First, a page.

The Borderlands of Asia

The_Borderlands_of_Asia

introduced and edited by Mark Bender
Victor H. Mair, University of Pennsylvania, Cambria Sinophone World Series, 2017

The Borderlands of Asia is a collection of works by poets of diverse cultural backgrounds from the borders of China and India: the Himalayas, Northeast India, Myanmar, West and Southwest China, and Mongolia. The book is the result of Mark Bender’s personal connection and research in those areas since the early 1980s. The themes include rapid environmental change, such as resource extraction; damming of rivers; loss of wildlife and habitat; population displacement; and how these changes influence traditional culture. (Adapted from publisher’s description)

Mark Bender is a professor of Chinese literature and folklore at The Ohio State University.

 

The Blue Sky

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By Galsan Tschinag

Translated by Katharina Rout
Milkweed Editions, 2006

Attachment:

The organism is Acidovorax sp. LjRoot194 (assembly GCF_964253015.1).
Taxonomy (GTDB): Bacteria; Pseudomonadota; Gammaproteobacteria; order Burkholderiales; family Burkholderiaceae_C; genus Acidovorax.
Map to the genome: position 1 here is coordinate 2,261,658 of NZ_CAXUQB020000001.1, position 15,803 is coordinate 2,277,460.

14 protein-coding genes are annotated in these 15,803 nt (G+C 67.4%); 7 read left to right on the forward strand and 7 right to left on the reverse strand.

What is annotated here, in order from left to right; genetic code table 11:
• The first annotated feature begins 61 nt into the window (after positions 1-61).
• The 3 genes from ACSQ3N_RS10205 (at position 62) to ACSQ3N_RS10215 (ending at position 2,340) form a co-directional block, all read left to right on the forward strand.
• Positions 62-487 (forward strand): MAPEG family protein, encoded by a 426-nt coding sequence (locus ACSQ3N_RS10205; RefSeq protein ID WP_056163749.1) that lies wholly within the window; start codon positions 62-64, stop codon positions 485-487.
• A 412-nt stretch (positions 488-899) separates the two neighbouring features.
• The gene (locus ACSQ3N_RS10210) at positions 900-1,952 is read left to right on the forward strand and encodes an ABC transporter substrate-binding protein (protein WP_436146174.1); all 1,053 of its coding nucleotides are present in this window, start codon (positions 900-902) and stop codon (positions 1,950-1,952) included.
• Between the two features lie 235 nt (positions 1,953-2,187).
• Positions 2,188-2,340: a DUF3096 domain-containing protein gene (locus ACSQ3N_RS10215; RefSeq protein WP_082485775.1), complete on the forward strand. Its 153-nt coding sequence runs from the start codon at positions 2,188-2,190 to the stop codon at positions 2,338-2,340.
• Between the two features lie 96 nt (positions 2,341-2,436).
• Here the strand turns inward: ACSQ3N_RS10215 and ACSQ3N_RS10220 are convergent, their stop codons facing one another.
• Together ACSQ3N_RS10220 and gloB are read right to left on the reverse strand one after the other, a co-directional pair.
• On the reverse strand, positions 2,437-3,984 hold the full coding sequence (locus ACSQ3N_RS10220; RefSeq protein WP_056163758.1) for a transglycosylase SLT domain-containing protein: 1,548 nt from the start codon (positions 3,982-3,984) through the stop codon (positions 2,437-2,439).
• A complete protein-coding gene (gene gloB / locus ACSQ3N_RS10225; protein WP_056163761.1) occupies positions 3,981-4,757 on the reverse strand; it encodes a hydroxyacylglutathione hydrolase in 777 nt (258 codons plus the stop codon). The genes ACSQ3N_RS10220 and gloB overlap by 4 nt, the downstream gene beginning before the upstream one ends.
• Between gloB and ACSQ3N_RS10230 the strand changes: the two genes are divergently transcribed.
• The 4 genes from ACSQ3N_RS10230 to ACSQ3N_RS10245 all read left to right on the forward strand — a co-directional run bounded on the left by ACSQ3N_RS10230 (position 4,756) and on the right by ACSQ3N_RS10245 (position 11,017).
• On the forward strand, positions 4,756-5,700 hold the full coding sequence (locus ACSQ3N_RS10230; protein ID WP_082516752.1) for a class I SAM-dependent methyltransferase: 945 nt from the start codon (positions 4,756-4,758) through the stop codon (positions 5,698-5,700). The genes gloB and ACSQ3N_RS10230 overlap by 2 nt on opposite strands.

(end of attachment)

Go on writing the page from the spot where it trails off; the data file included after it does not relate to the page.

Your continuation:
Galsan Tschinag is the German name taken by Irgit Shynykbai-oglu Dshurukuwaa, a Tuvan born in Mongolia in the early 1940s. Tschinag studied in Germany in the early ’60s and ended up leading the Tuvan people, dispersed under Communism, back to the High Altai mountain region. This autobiographical novel, the first of a trilogy, mines his Mongolian boyhood as a youngest child with an unusual devotion to his grandmother (who comes to live with his immediate family in their yurt). Galsan has aspirations to increase the family’s holdings to 1,000 animals and a yurt with a mirror and a suitcase. As Tuvan customs get disrupted by the Communist government’s attempts at societal homogenization, the boy continues to tend sheep without the company of his siblings (sent to boarding school) and turns to Arsylang, his dog, for companionship. The foundations for his natural ambitions disappear piecemeal. Tschinag offers softly outlined characters more in the oral tradition than that of the novel, and fly-on-the-wall depictions of the Tuvans, a generally nonaggressive, nomadic tribe with a knack for maxims and poetic superstitions. Descriptions of the Altai mountains, remarkable sky, and closeness to the flock are slow but rich. The book is filled with small pleasures. (Publishers Weekly)